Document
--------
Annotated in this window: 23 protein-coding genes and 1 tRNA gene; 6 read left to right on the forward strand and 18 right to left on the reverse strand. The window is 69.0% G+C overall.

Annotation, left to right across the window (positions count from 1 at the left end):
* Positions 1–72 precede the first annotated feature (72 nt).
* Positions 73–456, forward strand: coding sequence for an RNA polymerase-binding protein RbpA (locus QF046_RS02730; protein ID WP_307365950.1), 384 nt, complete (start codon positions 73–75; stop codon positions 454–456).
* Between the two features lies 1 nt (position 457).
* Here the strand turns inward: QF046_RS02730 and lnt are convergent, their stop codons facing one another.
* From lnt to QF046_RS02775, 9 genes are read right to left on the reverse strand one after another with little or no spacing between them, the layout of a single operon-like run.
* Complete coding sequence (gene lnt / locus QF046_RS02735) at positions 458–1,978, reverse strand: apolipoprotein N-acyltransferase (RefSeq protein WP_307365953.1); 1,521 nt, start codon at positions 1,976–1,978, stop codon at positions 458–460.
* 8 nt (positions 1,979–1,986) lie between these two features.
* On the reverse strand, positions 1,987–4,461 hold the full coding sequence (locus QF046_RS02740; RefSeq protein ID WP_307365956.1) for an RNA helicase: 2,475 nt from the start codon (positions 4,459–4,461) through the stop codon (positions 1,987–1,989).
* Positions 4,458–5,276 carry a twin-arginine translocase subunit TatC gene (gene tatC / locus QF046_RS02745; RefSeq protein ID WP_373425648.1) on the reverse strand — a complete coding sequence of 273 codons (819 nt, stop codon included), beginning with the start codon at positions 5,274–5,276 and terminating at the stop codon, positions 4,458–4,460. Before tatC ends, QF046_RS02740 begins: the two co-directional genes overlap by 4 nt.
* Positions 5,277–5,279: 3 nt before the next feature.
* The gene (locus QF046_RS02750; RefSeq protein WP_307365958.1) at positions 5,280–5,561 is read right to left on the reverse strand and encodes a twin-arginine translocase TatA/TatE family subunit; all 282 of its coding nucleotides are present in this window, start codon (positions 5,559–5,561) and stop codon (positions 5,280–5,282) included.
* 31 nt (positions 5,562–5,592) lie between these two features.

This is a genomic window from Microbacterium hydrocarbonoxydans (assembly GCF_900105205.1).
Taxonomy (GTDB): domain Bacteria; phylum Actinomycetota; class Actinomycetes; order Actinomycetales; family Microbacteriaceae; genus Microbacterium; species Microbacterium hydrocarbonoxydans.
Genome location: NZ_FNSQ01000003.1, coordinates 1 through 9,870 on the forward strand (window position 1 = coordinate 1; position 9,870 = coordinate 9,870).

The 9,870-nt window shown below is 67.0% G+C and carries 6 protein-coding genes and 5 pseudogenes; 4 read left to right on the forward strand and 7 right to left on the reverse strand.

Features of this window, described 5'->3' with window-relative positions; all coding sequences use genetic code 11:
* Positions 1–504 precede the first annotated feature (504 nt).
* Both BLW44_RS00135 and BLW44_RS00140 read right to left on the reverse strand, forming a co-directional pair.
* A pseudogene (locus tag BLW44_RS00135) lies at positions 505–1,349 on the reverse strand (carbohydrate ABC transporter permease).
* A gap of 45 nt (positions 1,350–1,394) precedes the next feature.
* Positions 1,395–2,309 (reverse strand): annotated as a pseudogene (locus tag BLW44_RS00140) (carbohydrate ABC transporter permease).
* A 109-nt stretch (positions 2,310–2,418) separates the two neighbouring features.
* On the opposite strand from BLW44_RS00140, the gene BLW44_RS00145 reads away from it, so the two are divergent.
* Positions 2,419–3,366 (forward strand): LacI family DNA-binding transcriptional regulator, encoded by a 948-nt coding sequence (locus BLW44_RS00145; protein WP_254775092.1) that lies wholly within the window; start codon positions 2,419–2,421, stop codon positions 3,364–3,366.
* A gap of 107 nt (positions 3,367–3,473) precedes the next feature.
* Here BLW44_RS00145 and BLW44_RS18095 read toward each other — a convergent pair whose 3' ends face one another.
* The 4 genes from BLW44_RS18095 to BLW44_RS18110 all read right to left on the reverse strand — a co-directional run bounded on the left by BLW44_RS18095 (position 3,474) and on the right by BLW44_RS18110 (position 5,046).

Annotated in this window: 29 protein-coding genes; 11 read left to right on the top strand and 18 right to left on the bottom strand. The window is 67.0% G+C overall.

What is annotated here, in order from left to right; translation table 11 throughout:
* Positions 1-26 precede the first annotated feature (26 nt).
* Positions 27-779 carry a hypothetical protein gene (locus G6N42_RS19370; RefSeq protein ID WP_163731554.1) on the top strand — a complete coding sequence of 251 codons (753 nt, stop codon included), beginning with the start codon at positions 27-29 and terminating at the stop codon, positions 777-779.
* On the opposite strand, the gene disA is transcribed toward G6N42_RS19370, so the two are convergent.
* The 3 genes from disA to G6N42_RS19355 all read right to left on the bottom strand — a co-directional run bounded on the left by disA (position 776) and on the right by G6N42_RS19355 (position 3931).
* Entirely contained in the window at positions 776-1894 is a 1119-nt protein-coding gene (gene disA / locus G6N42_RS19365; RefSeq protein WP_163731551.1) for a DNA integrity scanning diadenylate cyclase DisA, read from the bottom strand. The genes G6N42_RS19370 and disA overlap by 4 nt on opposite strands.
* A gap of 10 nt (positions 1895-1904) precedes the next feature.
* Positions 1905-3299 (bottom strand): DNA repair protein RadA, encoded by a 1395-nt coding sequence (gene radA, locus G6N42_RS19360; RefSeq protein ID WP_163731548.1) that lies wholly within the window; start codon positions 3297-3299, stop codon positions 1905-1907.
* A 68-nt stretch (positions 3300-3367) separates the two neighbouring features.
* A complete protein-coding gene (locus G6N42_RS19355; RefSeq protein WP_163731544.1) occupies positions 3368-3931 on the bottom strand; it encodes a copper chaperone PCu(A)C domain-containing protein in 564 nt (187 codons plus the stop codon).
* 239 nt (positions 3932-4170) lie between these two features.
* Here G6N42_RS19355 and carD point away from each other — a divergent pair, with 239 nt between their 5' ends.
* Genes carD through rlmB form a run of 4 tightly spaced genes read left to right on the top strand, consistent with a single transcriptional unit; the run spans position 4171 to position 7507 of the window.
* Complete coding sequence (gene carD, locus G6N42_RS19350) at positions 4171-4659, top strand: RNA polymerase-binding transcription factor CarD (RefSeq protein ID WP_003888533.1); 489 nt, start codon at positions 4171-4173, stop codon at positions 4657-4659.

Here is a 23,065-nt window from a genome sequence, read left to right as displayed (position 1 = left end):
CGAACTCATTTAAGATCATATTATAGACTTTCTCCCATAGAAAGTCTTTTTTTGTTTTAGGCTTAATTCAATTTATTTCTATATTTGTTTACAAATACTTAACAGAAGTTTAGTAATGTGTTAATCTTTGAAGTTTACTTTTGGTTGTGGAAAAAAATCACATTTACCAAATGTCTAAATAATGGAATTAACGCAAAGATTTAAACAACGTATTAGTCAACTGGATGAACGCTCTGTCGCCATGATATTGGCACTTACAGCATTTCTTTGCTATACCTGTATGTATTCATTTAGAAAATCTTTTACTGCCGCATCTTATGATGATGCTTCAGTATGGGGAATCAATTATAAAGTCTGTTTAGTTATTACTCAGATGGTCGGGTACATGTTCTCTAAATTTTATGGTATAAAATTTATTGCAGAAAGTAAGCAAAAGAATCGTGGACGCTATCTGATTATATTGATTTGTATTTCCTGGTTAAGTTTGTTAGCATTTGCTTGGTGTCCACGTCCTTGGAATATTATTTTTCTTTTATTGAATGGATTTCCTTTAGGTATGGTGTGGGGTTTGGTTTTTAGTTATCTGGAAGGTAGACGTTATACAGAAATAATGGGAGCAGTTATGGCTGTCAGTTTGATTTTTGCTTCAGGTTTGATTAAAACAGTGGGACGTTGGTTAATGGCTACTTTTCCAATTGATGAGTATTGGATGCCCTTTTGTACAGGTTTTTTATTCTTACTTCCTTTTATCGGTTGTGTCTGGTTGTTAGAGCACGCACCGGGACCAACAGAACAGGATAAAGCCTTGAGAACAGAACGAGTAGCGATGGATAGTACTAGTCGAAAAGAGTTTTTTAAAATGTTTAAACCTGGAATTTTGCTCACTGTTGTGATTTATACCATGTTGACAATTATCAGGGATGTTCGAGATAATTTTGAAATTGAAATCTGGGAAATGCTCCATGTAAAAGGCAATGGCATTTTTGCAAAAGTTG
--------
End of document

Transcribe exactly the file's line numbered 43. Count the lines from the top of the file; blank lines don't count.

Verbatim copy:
* Here G6N42_RS19355 and carD point away from each other — a divergent pair, with 239 nt between their 5' ends.